European Union and the Geography of Animosity and Cooperation in the Balkans


Stabilization, normalization and development in the Balkans depend on the fact that Balkan states have weak political will and weak inclination for regional cooperation. Thus, they depend on foreign influences to function, both internally and regionally. Increasingly, the key external factor is the European Union (EU). This is more the outcome of economic integration rather than the consequence of its foreign policy or policy of enlargement. Only recently the EU seems to have recognized that it needs to pursue a pro-active strategy because of the political weaknesses in the Balkan states and in the region as a whole. This pro-active strategy is not without risks because of the rather weak capacity of the EU in foreign and security areas. That strategy basically boils down to the process of negotiations with the aim of closer integration and finally of membership. Clearly, if EU were to decide to speed up the process of Balkan enlargement and intensify negotiations that would contribute decisively to stabilization, normalization and development of the Balkan states and of the Balkan region.

Balkan economies tend to grow strongly with increased security and political stability and regional normalization. The resolution of Kosovo crisis in 1999, the democratization of Croatia in early and Serbia in late 2000, the resolution of the Macedonian crisis in 2001, and the independence of Montenegro in 2006 have all contributed positively to growth and development of the particular countries and of the region as a whole. Similar positive effects should be expected with the resolution of the Kosovo status and political stabilization of Serbia . With the improvement of security, economic cooperation improves. Given this strong influence of security risks and political stability, it is important to be clear about the geography of animosity and cooperation in the Balkans.

A distinction is drawn in this note between security and political risks as their political and economic consequences are quite different. Former emanate from animosity or enmity while the latter are the consequence of the characteristics of the constitutional set up or of the political system. Security risks are about the probability of the use of violence to achieve political, social or economic aims, while political risks are an indicator of the efficiency of public governance or of the political process. The lower the risks the better are the prospects for cooperation. The opposite is also true: increased cooperation tends to decrease security and political risks. This is also true of regional cooperation, which anyway depends very much on cooperation with the European Union.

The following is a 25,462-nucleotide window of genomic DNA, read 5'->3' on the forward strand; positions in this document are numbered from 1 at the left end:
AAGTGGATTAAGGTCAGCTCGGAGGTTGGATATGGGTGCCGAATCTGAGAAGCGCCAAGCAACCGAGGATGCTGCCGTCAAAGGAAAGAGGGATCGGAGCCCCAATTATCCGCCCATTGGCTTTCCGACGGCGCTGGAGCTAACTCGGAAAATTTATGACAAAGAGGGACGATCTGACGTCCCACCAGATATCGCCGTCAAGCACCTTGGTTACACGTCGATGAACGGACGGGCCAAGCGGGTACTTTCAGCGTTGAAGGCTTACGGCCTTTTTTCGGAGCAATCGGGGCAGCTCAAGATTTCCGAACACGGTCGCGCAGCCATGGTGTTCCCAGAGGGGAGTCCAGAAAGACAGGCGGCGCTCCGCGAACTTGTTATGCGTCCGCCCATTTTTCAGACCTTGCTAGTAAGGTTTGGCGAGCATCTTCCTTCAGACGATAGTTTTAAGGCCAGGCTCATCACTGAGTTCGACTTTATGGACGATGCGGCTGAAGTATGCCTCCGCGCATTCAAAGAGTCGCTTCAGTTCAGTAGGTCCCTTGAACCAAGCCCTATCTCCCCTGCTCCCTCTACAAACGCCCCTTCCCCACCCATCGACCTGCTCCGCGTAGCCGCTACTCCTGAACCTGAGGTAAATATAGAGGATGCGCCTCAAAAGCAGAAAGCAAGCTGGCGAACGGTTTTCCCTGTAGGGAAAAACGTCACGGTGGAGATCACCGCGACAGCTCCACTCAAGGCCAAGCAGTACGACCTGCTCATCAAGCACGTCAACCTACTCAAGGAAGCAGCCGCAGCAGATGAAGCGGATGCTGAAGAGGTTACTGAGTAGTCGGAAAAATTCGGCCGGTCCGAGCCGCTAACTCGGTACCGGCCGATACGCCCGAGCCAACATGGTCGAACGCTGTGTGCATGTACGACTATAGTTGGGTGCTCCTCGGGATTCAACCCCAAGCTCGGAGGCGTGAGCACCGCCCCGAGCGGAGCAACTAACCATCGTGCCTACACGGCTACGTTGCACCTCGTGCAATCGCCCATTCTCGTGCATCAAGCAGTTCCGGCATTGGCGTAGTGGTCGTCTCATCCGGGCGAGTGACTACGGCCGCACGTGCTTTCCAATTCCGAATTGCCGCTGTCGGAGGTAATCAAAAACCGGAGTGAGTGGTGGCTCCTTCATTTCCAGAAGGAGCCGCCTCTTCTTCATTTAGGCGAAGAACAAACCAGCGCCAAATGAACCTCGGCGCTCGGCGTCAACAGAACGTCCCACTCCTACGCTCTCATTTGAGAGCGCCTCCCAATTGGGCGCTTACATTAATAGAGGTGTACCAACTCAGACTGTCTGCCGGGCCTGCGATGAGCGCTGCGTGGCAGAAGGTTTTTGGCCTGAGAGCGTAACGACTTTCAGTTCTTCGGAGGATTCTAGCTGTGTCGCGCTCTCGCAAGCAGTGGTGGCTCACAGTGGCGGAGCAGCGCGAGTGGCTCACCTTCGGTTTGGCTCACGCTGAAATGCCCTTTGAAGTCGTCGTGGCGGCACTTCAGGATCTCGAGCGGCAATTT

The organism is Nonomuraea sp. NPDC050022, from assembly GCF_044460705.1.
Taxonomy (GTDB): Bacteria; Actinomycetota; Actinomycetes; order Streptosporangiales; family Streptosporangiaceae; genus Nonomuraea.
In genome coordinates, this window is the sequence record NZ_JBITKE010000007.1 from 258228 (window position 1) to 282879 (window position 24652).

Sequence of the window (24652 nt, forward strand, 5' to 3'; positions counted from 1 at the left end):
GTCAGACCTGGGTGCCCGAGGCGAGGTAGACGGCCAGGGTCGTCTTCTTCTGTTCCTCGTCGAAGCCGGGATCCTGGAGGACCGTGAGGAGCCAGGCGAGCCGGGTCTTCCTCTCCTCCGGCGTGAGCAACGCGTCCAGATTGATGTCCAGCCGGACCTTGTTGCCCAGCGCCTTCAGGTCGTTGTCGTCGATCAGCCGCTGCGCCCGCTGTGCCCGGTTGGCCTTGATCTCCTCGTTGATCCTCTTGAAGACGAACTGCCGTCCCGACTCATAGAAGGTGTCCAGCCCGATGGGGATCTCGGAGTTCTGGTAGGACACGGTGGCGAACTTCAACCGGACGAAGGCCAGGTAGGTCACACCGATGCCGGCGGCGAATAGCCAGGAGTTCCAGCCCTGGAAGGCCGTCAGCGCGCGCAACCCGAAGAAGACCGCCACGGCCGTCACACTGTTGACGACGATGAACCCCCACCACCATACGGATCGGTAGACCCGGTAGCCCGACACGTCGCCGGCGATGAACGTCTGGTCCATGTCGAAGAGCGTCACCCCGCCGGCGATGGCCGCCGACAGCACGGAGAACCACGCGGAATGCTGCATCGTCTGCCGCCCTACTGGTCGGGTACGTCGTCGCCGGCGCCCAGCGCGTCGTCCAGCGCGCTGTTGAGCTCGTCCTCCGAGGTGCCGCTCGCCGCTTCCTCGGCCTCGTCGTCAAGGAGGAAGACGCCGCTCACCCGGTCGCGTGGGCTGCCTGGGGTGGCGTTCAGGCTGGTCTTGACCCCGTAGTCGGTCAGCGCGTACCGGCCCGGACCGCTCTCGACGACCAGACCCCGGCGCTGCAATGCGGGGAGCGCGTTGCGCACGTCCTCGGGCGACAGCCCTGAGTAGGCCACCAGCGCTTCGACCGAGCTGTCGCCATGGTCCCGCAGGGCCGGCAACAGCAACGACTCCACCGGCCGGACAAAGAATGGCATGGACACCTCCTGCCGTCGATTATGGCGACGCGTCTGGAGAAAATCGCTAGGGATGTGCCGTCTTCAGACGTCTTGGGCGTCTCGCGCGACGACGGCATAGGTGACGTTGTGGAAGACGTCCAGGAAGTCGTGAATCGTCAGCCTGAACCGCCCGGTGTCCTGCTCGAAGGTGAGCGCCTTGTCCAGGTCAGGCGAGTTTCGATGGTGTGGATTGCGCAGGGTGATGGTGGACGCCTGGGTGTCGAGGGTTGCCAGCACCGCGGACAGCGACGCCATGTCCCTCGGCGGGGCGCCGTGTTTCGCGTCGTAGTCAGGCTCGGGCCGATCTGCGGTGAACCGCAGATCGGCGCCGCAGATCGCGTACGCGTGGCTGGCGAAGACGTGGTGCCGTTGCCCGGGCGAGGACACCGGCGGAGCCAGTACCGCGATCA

Two types of risks

The geography of animosity in the Balkans is about the areas where there are significant security risks, both between states and within states. When it comes to international security risks, there is only one deep animosity or enmity left, that between Kosovo and Serbia . This is because they are conflicting over territory. There is also only one significant internal, civil animosity left, the one within Serbia . As the world has been reminded recently, after Kosovo declared independence in February 2008, civil strife within Serbia and violent conflicts in the northern part of Kosovo are still possible. It is probably only the international presence, military and civilian, in Kosovo that is standing in the way of a violent confrontation within Kosovo and between Kosovo and Serbia . However, the international presence does not provide for internal stability of Serbia itself, where political confrontation between the “patriots” and the “traitors” is heating up and is probably going to be responsible for continuing political instability and non-negligible possibility of civil strife.

Political risks, unlike security risks, are much more geographically spread. Political instability is fuelled by constitutional problems ( Bosnia and Herzegovina ), slow democratization ( Bosnia and Herzegovina, Macedonia, Serbia and Montenegro), and social dissatisfaction that supports populist parties, which combine ethnic and economic nationalism with social demagoguery. Still, these political conflicts are resolvable without recourse to violence, though they are not without social and economic consequences. In general, it can be argued that political risks are increasingly an issue of the success of the process of democratization and of establishment of rule of law. They tend to be resolved easier if there are clearer prospects for EU integration, which is another indication of the positive influence that the EU can have on the region, if it gets its act together.

The remaining political risks and political instabilities, for whatever reason, influence economic policies that constrain economic growth and moreover worsen macroeconomic imbalances, both internal, i.e., in the labor market as low employment and high unemployment persist (the unemployment rates range between 20 and 40%, Croatia being an exception with just over 10%), and external, that is in the trade (above 20% of GDP as a rule) and current account balances (close to 10% or more of GDP, Macedonia being an exception with close to balance). These imbalances are not necessarily unsustainable as long as high growth, now averaging between 5 and 6 per cent per year, continues. If growth slows down, however, because of growing security risks or greater political or social instability, Balkan economies would face serious challenges.

Thus, political risks translate into persistent economic risks due to inadequate economic policies and slow institutional reforms.

The influence of Serbia